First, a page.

Employees have never been more prepared to switch career paths, learn new skills and take on entirely new roles. At the same time companies around the globe change tack to survive a post-pandemic world, a recent study has found has revealed up to 70% of employees are willing to retrain for completely new and different jobs. Not only that, one fifth of those workers surveyed by Boston Consulting Group (BCG) in May this year were actively looking for new jobs while just over half said they would be open to searching for a new position.
BCG canvassed 10,500 knowledge workers across Australia, US, Japan, Germany France and the UK for its wide-reaching survey into workplace sentiment. Along with discovering most respondents craved change and believed the grass was greener elsewhere, researchers found over three quarters also desired more flexibility in the way they worked – 92% in when they worked and 76% in where they worked. Other findings included the growing importance of a company’s stance on both diversity and climate when it came to choosing an employer.
Issues such as these mean that yesterday’s business models will not survive without a “bold new approach” BCG researchers conclude in the recent report How To Prepare for the Future of Work. How to Prepare for the Future of Work - Future of Work | BCG “No one-size-fits-all model exists,” they state, “but every business can take steps to ensure that its functions and infrastructure are ready for the future.”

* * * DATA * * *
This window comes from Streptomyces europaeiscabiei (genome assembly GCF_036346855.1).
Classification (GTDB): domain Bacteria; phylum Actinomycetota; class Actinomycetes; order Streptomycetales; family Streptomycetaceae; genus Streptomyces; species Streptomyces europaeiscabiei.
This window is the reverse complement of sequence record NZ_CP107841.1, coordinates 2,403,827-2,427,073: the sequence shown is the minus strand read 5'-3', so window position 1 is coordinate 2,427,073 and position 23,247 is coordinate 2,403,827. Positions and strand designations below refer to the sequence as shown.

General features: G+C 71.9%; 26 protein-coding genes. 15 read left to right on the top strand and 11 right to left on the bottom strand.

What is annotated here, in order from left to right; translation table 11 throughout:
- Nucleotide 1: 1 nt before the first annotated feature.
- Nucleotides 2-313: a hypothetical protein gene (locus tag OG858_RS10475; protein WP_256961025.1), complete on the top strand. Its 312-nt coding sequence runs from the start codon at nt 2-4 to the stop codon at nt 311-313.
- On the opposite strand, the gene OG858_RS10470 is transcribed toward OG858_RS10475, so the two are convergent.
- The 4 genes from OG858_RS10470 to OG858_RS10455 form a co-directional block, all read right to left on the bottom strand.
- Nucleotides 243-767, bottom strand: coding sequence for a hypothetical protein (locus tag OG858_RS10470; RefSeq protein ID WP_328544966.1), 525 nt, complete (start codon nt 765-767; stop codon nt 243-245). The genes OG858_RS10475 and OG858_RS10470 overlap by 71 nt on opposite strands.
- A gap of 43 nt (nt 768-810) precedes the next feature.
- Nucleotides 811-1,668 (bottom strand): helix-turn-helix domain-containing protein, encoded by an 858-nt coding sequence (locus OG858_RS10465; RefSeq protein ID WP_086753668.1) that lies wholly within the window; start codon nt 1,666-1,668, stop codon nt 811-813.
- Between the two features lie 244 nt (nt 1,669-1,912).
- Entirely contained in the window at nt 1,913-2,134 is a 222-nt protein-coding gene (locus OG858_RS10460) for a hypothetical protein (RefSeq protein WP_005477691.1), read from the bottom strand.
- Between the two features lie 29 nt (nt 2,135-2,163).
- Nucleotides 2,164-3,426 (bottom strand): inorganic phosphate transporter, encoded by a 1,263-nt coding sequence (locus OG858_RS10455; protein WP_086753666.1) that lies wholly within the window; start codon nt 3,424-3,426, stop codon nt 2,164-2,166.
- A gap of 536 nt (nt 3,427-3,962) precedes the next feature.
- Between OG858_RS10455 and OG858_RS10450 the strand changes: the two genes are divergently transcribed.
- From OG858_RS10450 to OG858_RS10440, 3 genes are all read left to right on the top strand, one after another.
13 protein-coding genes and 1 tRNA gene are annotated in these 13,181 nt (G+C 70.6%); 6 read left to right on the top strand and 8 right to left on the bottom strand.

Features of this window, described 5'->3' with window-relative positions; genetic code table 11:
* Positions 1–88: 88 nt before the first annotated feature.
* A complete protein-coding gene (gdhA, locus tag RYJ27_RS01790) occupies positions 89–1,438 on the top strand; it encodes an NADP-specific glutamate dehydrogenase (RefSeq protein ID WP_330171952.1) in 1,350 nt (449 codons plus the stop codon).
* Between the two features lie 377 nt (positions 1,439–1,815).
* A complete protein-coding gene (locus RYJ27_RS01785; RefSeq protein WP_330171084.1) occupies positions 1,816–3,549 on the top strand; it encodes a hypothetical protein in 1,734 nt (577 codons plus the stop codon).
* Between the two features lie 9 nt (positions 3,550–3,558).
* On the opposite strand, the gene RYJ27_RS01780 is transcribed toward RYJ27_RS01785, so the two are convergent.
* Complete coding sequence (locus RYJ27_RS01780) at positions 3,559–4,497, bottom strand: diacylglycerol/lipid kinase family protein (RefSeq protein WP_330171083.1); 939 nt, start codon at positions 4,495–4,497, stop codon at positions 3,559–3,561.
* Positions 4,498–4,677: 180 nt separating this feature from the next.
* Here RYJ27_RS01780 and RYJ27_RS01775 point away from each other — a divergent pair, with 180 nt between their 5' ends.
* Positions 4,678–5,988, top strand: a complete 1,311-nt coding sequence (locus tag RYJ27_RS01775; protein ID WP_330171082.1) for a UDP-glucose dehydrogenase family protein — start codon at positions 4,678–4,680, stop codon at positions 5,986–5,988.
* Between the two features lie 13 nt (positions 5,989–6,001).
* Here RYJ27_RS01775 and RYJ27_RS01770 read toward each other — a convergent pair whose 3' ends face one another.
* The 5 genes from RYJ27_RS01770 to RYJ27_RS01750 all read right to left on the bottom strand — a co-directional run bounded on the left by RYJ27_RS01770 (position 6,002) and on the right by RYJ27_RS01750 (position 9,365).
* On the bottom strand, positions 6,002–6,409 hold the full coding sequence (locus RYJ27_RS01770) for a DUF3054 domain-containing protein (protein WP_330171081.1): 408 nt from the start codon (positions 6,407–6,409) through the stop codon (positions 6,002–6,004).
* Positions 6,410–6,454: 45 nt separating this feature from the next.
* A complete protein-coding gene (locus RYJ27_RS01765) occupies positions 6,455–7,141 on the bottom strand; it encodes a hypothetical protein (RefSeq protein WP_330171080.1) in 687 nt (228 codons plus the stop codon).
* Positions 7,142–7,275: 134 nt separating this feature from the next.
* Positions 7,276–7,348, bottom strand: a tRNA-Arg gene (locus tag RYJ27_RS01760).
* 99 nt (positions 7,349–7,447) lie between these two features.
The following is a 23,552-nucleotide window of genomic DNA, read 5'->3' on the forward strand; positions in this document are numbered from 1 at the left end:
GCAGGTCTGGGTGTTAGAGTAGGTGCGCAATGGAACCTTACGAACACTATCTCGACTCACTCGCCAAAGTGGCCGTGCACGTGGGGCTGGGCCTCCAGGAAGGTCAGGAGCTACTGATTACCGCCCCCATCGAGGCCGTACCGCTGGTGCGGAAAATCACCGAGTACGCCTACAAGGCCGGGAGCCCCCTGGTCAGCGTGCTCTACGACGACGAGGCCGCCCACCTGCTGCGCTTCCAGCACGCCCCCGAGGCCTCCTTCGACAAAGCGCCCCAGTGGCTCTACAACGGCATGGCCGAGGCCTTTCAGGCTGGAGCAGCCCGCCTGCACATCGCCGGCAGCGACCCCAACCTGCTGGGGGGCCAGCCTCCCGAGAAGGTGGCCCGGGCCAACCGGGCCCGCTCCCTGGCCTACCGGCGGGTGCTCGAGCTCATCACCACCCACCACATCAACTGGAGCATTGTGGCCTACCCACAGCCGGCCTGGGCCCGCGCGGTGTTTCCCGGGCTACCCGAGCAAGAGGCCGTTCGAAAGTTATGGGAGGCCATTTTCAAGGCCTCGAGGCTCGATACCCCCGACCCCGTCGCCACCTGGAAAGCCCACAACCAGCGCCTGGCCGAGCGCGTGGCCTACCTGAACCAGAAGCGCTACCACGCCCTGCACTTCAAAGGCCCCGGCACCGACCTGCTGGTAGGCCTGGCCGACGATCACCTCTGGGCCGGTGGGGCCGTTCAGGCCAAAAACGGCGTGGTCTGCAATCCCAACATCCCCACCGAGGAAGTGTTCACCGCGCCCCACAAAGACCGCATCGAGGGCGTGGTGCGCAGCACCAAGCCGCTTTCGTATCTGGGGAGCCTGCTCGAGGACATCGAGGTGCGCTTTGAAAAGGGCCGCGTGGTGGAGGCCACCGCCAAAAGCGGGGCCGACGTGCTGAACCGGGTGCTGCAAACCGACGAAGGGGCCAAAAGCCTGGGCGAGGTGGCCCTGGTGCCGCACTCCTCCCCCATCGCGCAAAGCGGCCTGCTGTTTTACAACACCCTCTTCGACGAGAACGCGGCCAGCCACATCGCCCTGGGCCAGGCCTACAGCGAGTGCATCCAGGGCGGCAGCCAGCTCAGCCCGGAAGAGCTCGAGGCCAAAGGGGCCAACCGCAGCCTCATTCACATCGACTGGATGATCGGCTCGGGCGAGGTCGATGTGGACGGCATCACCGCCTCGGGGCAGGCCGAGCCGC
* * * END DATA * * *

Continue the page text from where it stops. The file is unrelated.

Here are 6 Steps BCG recommends companies take right now along with a few Australian organisations already well on track for post-pandemic prosperity.
1. Proactively create a better reality:
Take the lead by encouraging employee vaccinations, revising healthy and safety policies. Anticipate possibilities and plan for multiple outcomes.
2. Decide where work is done:
Define core objectives to determine whether work is best carried out wholly or partially onsite or primarily offsite. Adjust as necessary and support employees with the right tools, space and training if necessary.
One large Australian organisation to recently overhaul workplace strategy in favour of flexibility is Thryv Australia, owner of the Yellow and White Pages. Last week Thryv announced the closure of its Melbourne head office and introduced a ‘Work From Anywhere’ (WFA) policy that allows employees to be located across Australia. Thryv Australia CEO John Allan described the move as among the biggest in the company’s 140-year history, telling Mumbrella: “Companies across the world are grappling with ever-changing regulations, ongoing lockdowns and myriad conditions to choose the most appropriate working model for their teams.”
Thryv employees will still have face-to-face contact in the form of regular in-person meetings for the purposes of brainstorming and social events. On the WFA side, Thryv is ensuring optimal connectivity by implementing the latest cloud-based technologies, as well as training, social and communication programs. Employee well-being and social connection are critical components of the new WFA strategy, hence a series of fun ‘Thryv Live’ events featuring comedians and entertainers.